WEST LAFAYETTE -- On the opening possession, Central Connecticut State guard Kyle Vinales saw an opening in the paint and drove for a shot. Out of nowhere came A.J. Hammons, swatting the shot into next week. This set the tone for Purdue’s 109-73 win, but also more than that.
It was Hammons’ first game back off a three-game suspension, revealing the Boilermakers’ new look in full form. The results were nothing short of stellar—something Purdue can hope to see more of.
The Boilermakers were dominant on the defensive end, holding the Blue Devils to just 34.6 percent. They transitioned at ease, setting up whatever was necessary on offense. And they posted 109 points, the most Purdue has scored in the Matt Painter era. Much of that was due to Hammons’ presence in the middle.
“He’s seven feet and one of the best in the country,” said sophomore guard Rapheal Davis. “Teams are going to draw a lot of attention to him. When you have him in there, teams are going to draw attention to him. He draws open shots for everybody.”
Hammons finished with 12 points and a career-high seven blocks in the win. More importantly, he played with hustle and energy, fulfilling a vow to his teammates.
“I owed it to them for everything,” Hammons said after the game.
With Hammons on the floor, everything changed from Purdue’s struggle of a season-opener. The offense flowed with smooth, smart passing and set up open look after open look. The Boilermakers put on a clinic.
“I thought we were more unselfish, we shared the basketball,” Painter said.
Central Connecticut State head coach Howie Dickenman didn’t temper his words quite like Painter.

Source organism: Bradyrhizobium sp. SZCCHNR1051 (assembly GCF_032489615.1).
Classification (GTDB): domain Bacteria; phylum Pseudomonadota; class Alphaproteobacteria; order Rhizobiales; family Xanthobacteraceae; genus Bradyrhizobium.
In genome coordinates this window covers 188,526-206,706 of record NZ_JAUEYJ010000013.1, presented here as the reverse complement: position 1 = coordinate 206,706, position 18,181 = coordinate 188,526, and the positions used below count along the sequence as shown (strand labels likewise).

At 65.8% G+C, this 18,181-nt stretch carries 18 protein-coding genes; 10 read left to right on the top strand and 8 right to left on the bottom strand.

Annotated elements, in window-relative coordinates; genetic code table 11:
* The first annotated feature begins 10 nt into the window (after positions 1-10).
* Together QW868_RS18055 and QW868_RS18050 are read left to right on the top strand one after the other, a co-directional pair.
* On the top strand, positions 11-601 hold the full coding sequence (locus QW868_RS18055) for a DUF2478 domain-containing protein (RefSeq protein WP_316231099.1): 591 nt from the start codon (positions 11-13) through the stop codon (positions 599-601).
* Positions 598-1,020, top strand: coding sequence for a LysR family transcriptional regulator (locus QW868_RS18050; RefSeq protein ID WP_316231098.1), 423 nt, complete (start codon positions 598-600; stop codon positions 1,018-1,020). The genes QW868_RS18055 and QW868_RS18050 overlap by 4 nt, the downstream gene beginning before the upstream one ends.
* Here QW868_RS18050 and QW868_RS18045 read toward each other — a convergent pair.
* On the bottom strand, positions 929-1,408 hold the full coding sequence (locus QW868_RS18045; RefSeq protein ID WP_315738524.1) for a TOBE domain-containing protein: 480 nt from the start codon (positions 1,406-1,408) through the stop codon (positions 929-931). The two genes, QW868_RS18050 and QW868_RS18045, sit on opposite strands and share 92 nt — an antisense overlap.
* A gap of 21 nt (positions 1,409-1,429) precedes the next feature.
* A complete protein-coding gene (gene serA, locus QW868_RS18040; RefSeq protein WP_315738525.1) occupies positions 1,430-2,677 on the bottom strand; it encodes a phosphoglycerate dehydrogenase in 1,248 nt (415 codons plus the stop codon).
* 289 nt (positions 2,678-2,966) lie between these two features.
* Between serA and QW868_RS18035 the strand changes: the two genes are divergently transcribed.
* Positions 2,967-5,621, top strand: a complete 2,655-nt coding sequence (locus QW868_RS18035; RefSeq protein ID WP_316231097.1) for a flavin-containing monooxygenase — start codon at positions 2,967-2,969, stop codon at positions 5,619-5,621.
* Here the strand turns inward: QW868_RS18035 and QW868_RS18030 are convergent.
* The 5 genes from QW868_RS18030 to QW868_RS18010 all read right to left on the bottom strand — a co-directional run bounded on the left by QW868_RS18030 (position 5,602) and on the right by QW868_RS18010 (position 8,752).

“We got manhandled—inside and outside,” Dickenman said. “We had a couple bright spots that didn’t really need to be acknowledged.”
The game can be summed up better with Dickenman’s words. There wasn’t much the Blue Devils could do to slow down Purdue. Senior guard Terone Johnson led the Boilermakers with 17 points, one of five to tally double-figure scoring. Painter emptied the bench at the game’s end, and still, all but two Purdue players factored in the scoring.
It wasn’t always a one-sided game. In fact, CCSU led by five near the midway point of the first half. Purdue dashed any hopes the Blue Devils had, going on an 18-0 run to take control.
“We decided we were going to lock down and play harder than we were before,” said senior forward Errick Peck, who posted 11 points in his second game with the Boilermakers.
Purdue’s only scoring drought came in the game’s final minutes, when it went more than four minutes without the bucket that would break the 100-point mark. A frustrated Mackey Arena grumbled with each miss. Finally, walk-on guard Stephen Toyra busted through with a layup. This was the game’s only drama.
With Hammons manning the middle, everything went right for the Boilermakers. They can only hope this will be trend.
-- Matt Painter has made no secrets about the fact that he loves Purdue’s depth. On Wednesday, the bench provided 29 of the Boilermakers’ 109 points.
-- The only down moment for Hammons came at the first-half buzzer when he missed a screen that would’ve given Bryson Scott an open look from three. Instead, Scott was stuffed and didn’t get the shot away. Painter was quick to pull Hammons away and offer some words. There were many more highs than lows, though.
-- Central Connecticut State guard Kyle Vinales led all scorers with 22 points, but that came on just 6-of-21 from the field. He had averaged more than 30 points entering Wednesday, but the Boilermakers were able to contain him.
-- After the game, CCSU coach Howie Dickenman was visibly frustrated. He used the word “Helpless” to describe his team.
-- Purdue returns to action on Sunday evening when it hosts Rider at Mackey Arena.